We all now know that the prices of almost everything go up, up, up. Cars, houses, canned chicken, everything costs more – in some cases a lot more – than just 18 months ago. We have to thank COVID for this, but we are where we are.
However, most of the price increases we see are for newly manufactured items, not those with past lives. As the prices in the antiques and collectibles categories go up and down, they have less to do with pure economics and more to do with market trends. So, whenever a record breaking price list comes out for this or that, it always attracts attention.
As it turns out, the American Booksellers Association recently compiled such a list of its 25 best-selling antique books over the past quarter century. Maybe there is something to be learned from this.
But if it does, I don’t know what it can be. The list includes books of all kinds, ranging from a 10th century Arabic manuscript (# 14 at $ 45,000) to two different Harry Potter editions (# 19 and 20, both in the $ 38,000 range. ). Considering the zillions of Harry Potter books in print, these must be pretty special. About a third of the books on the list were in languages other than English, and several (including one of the Harry Potter entries) were multi-volume sets.
From a political point of view, it was interesting to see two works by Karl Marx (Nos. 9 and 18) but only one on an American statesman (“The Complete Works of Abraham Lincoln”). Maybe that means something. Maybe not.
And then we have several early science books (No. 2, 5, 11 and 22), some art books, poems by Emily Dickinson (No. 25), a short story by Franz Kafka (No. 24) and a assortment of books on art. , philosophy and religion. Everything is quite interesting, at least for the hardcore bibliophile. As for truly readable books, my vote goes to “Casino Royale”, the first James Bond book by Ian Fleming. This one is a first edition from 1953, signed and inscribed by the author, and comes in at # 12 on the list with a selling price of $ 46,453. That’s a lot of martinis.
So, what should we take away from this apparent mess? Why is Book # 1 – a treatise on ornithology printed in 1765 – worth $ 191,000 when in # 25, three first editions of Emily Dickinson are barely $ 30,000? Supply and demand is, of course, the answer, but there are still some real world conclusions that can be drawn.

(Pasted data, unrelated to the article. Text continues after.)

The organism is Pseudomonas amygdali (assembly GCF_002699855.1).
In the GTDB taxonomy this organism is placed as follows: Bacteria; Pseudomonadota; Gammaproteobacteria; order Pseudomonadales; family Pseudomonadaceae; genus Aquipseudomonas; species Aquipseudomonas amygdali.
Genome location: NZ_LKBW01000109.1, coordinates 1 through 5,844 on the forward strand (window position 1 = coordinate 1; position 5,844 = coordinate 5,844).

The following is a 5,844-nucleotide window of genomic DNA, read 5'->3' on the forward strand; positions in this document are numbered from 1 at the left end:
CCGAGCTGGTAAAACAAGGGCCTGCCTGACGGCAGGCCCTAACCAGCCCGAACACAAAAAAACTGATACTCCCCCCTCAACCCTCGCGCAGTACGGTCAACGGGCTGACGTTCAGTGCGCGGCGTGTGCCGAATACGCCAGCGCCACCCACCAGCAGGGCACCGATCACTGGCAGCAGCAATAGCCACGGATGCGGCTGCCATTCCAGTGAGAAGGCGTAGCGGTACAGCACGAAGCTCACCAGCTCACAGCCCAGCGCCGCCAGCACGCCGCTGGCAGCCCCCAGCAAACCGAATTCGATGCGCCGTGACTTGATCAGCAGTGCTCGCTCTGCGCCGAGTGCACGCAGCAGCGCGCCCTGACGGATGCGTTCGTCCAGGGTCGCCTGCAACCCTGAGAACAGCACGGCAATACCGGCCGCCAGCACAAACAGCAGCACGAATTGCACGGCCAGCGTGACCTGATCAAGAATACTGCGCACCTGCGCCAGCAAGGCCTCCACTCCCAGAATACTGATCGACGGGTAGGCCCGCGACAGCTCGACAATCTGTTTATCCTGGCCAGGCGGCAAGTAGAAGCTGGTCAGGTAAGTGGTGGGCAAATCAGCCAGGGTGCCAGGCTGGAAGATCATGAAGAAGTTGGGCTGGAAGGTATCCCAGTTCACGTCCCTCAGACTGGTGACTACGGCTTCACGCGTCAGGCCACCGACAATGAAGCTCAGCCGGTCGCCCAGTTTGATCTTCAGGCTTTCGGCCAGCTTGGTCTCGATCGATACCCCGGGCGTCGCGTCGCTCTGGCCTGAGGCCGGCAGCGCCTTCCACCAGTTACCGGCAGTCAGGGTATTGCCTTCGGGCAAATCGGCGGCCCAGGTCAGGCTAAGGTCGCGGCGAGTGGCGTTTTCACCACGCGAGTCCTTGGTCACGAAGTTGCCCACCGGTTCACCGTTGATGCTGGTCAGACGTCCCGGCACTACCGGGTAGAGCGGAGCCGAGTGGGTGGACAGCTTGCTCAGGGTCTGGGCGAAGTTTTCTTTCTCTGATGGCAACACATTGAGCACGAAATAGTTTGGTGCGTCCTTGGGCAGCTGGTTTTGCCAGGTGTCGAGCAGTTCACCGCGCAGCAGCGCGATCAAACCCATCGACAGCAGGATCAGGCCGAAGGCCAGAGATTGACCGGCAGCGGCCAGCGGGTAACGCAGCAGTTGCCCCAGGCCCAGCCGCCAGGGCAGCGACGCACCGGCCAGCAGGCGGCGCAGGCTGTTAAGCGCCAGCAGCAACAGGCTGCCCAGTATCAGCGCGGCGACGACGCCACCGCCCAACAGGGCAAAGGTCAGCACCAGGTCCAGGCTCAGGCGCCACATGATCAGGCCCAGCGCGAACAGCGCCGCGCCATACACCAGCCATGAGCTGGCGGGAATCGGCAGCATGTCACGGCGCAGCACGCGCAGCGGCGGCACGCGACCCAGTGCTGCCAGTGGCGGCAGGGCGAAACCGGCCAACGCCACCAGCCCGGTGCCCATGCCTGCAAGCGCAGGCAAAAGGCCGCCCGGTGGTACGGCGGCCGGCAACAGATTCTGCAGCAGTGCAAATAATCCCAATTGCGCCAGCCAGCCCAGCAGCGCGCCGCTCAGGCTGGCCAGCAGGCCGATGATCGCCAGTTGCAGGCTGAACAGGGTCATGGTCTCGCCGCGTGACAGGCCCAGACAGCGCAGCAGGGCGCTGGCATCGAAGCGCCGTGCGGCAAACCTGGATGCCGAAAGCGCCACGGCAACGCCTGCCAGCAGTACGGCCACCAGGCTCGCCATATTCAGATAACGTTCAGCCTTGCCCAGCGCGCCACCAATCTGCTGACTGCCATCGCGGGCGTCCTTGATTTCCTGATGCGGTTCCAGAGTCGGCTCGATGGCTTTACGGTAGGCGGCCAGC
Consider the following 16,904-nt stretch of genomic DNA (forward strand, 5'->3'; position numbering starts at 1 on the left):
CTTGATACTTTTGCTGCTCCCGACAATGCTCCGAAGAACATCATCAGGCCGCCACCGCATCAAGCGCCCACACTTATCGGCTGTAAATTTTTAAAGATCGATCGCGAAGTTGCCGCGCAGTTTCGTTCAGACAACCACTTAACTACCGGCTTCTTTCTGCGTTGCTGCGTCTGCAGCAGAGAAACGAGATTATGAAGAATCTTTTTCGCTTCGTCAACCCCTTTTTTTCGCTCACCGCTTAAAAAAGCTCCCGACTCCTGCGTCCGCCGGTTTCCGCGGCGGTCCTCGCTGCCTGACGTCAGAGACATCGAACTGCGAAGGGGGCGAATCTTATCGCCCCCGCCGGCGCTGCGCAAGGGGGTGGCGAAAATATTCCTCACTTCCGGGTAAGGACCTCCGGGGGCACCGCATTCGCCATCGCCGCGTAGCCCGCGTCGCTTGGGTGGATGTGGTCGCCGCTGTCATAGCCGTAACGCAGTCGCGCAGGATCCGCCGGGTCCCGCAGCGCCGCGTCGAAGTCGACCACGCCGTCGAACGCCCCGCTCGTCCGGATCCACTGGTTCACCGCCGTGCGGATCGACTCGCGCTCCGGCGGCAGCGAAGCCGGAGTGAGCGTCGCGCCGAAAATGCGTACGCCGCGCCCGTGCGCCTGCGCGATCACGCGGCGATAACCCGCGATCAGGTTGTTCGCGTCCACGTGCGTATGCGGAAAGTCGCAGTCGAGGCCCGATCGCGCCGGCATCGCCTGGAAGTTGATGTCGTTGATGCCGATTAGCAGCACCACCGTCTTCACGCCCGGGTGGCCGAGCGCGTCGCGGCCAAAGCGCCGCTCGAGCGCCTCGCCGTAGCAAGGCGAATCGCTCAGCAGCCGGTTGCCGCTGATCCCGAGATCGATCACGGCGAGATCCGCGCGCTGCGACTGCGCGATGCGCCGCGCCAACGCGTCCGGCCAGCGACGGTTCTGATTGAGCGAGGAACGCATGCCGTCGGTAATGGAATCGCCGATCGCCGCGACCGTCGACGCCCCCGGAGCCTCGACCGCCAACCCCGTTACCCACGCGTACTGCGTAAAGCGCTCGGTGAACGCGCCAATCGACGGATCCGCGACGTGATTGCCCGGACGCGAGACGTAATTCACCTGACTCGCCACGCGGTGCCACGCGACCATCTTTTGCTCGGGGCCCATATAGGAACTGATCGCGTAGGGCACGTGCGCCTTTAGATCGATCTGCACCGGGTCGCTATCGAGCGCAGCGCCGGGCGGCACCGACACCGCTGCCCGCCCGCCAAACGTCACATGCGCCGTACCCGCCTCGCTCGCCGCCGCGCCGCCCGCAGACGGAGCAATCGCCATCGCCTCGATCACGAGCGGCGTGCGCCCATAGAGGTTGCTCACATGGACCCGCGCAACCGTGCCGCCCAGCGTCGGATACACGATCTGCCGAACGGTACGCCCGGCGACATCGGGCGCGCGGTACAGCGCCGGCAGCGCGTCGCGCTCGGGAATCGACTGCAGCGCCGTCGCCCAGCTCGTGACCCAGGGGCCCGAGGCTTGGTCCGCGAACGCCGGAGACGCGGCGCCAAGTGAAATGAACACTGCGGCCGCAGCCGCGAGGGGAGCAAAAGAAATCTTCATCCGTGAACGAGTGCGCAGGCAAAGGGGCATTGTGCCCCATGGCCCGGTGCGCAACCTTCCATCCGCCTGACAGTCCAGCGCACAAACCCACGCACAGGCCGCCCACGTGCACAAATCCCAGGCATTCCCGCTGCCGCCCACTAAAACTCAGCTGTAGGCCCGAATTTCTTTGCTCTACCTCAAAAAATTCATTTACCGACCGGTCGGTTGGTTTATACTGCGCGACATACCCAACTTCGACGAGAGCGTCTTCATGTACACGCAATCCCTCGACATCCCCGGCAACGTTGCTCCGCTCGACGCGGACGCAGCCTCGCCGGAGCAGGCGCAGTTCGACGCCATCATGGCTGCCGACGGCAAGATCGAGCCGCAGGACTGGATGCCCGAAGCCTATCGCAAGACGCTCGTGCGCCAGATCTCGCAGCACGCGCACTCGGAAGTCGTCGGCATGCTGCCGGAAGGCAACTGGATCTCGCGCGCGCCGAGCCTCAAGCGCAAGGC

First, the condition counts … until it no longer does. New copies will always bring higher prices, but if the supply is limited to a single copy (like the Arabic manuscript), pricing models are out of reach. Second, signatures help, but inscriptions sometimes don’t, especially if the inscription is for an unknown soul. When collectors go to book signing, they invariably want just a signature and no dedication. In situations like this, less is usually more.
Finally, there is an attribution issue, which directly relates to a book recently entered our gallery. It’s a soft-colored screed from the late 1960s extolling the virtues of North Vietnam and its heroic battle against the US imperialists. It’s basically so much propaganda, except it includes a long inscription signed by “Linda and Paul”. Could it be Linda and Paul McCartney? Linda passed away in 1998, so we can’t ask her. As a short-lived coin from the Vietnam War, its value is quite modest. However, as the original Beatles artifact reflecting their vision of the time, it is quite another thing. We may never know, but the possibilities are enticing.
Mike Rivkin and his wife, Linda, are longtime residents of Rancho Mirage. For many years he was an award winning catalog publisher and author of seven books as well as countless articles. Now he is the owner of the Antique Galleries in Palm Springs. His antiques column appears on Saturdays in The Desert Sun. Want to send Mike a question about antiques? Drop him a line at [email protected].